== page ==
Lord, it is good that we are here!
It is a scene that is by no means extraordinary at its start. It is just four friends going for a hike up Mount Tabor, talking, laughing, remembering, and looking ahead. In an instant, however, the veil is pulled back and we get a glimpse of a greater reality. There are now six people, three in dazzling white, and a booming voice coming from the clouds! The other three, suddenly underdressed, are astonished and acclaim, “Lord, it is good that we are here!” There is even talk of building tents and setting up shop with no real intention, or reason, to ever leave this mountain top!
Perhaps it is because I am in the blissful haze of a curly-headed newlywed, but the Transfiguration of our Lord sounds a whole lot like my wedding day. Just an ordinary day in a church, talking, laughing, remembering and looking ahead. Then the music changes, and in the back of the church appears my bride in dazzling white!…er…ivory! Throughout the day my new wife and I shared looks and stolen glances all with the same message: “It is good that we are here!” We even (half) joked several times that we should do this again next week!
Undoubtedly, the reason for such a blissful day was the countless prayers sent by friends and strangers in the months and days leading up to our special day. Of all of the details that went into our wedding, by far the most lauded was our request for our friends and families to join us in a novena for our marriage. If you are reading this and are getting married soon, DO THIS! The graces of the sacrament are more than real, and they are much more readily received when you and your spouse have opened your hearts to them, and when the Body of Christ, especially the section that is your family and friends (I guess it’s the spine, I don’t know, St. Paul wasn’t a doctor), is surrounding you in its loving prayerful embrace.
Now, I am not naive enough to think that our wedding is somehow more uniquely blessed than any other vows that have ever been exchanged. If human beings do anything well, it’s celebrating! A person, in most circumstances, is born into a celebrating family reveling in their arrival, and they leave this world, again in most circumstances, with a celebration of the life they lived. At birthdays, weddings, and funerals we gather together, we pray for each other, we enjoy each other’s company and then we go home. Perhaps, however, we need to go back to the Gospel we started with. Jesus allows his friends to soak in and celebrate this once-in-a-lifetime’s mountaintop vision, but then is quick to remind and encourage them that there is much work to be done in the journey down the mountain and through the valley. In fact, shortly after this event in Luke’s Gospel, Jesus sends out his followers as “sheep among wolves.” The lesson here is that life is more about small moments than big ones.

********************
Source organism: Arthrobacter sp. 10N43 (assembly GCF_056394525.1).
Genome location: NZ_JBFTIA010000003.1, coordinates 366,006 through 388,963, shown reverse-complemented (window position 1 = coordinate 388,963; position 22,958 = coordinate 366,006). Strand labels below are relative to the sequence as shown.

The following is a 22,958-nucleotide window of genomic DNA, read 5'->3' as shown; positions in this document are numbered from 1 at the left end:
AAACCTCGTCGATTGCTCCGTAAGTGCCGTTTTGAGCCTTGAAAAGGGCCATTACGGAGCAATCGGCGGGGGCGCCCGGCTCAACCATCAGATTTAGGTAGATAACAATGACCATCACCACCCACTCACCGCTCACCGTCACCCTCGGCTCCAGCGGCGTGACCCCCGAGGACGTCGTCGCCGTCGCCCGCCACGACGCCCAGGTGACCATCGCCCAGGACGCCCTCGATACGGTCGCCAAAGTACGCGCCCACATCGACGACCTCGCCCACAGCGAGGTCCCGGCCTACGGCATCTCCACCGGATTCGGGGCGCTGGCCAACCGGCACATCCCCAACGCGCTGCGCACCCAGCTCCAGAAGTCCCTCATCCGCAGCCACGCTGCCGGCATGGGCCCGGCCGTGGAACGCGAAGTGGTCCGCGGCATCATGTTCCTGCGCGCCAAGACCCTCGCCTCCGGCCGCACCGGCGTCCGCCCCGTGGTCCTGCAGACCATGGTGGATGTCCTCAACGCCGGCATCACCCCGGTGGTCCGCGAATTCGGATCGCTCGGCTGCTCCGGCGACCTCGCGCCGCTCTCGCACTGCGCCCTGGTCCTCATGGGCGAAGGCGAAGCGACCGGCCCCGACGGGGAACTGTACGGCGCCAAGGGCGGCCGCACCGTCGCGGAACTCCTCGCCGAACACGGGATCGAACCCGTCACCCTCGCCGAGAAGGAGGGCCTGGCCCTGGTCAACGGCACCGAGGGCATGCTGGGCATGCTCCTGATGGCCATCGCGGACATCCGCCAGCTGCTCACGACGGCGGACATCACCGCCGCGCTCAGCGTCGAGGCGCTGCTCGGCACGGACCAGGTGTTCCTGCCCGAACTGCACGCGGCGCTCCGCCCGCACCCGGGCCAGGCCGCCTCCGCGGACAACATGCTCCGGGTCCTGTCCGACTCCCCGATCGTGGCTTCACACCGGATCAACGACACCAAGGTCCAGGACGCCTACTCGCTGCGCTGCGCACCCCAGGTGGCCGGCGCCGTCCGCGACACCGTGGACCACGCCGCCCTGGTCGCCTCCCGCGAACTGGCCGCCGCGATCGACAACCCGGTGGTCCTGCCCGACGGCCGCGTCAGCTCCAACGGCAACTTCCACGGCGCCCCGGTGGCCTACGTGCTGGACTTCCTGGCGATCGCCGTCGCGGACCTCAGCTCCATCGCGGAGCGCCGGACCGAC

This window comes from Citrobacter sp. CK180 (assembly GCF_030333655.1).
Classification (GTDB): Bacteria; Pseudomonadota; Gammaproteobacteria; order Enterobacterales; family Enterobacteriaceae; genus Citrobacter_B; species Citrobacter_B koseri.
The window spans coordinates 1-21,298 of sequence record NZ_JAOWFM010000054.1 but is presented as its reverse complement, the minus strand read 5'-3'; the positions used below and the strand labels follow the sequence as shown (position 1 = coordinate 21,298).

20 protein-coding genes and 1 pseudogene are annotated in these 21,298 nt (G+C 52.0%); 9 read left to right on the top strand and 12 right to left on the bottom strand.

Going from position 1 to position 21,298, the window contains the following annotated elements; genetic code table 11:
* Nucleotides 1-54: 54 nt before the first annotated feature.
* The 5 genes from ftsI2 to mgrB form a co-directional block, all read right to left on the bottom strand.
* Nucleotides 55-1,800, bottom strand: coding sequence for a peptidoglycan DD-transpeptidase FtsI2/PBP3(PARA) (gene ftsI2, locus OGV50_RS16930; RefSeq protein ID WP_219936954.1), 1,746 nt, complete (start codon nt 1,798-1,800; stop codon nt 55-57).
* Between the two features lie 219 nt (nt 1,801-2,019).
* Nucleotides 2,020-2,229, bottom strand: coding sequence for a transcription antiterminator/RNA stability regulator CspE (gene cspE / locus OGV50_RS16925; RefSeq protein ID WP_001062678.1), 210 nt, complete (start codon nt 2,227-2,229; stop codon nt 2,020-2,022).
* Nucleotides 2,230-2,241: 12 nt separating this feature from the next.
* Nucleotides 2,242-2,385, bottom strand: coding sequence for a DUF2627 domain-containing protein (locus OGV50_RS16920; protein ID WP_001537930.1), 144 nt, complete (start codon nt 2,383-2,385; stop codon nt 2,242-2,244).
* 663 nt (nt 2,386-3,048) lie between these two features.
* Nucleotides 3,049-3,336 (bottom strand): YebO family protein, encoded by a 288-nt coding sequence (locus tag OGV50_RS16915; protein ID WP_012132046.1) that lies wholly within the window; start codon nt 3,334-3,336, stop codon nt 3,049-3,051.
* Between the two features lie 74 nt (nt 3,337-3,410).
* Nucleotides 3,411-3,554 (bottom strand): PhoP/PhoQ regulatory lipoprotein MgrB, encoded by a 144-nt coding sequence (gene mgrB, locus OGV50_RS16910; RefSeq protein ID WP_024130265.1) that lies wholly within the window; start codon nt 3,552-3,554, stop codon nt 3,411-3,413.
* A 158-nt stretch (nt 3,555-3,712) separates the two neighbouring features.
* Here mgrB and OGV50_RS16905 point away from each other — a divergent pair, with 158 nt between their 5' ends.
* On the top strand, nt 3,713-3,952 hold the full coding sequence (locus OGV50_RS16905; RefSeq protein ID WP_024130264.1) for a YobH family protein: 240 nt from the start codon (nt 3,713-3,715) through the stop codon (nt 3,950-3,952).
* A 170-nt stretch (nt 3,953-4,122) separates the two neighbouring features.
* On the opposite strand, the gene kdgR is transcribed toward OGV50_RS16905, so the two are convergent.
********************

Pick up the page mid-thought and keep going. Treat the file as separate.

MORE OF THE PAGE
Please do not misunderstand me, we must gather, pray and celebrate the big moments in life. However, three months after a baby is born, who is praying for and lifting up the mother and father exhausted and beleaguered by 3 a.m. feedings? Or six months after a funeral, who is there to help and pray for the widow as she begins to really feel the emptiness of life without her spouse? More personally, who is praying for and with the young couple who, after 9 months of marriage, are discovering that they have married someone very different than themselves, and are frustrated by the painstaking process of merging two lives into one?
I am writing this because in my conversations with other newlyweds, there is a story being lived that is not often told. Year one of married life is HARD. Two people who at times have found it difficult to handle their own brokenness now have to love and be loved by another, even (and especially) on each other’s worst day. Katie and I want to remind ourselves, as well as other engaged or newly married couples, to continually make praying with and for each other an everyday activity. This is fundamental because of the purpose of prayer, which is not to change God’s (or your spouse’s) mind but that God might change our hearts. Also, and perhaps more importantly, we must seek the advice and assistance of our community, as humbling and difficult as it may be. We must be honest and vulnerable with those who love us, and resist the temptation to put on a brave face to make it look like everything is perfect. Furthermore, I implore the community to reach out continually in love and support for the many young (and not so young) couples who are figuring out how to build a life together. Pray for them, help them, love them. After all, it took a community to form and shape them as individuals, and it will certainly take a community to help them live out this sacrament and their vocation. The wedding day and the Transfiguration are a glimpse and a taste of heaven, how much easier it is to walk the difficult road ahead when we remember these images!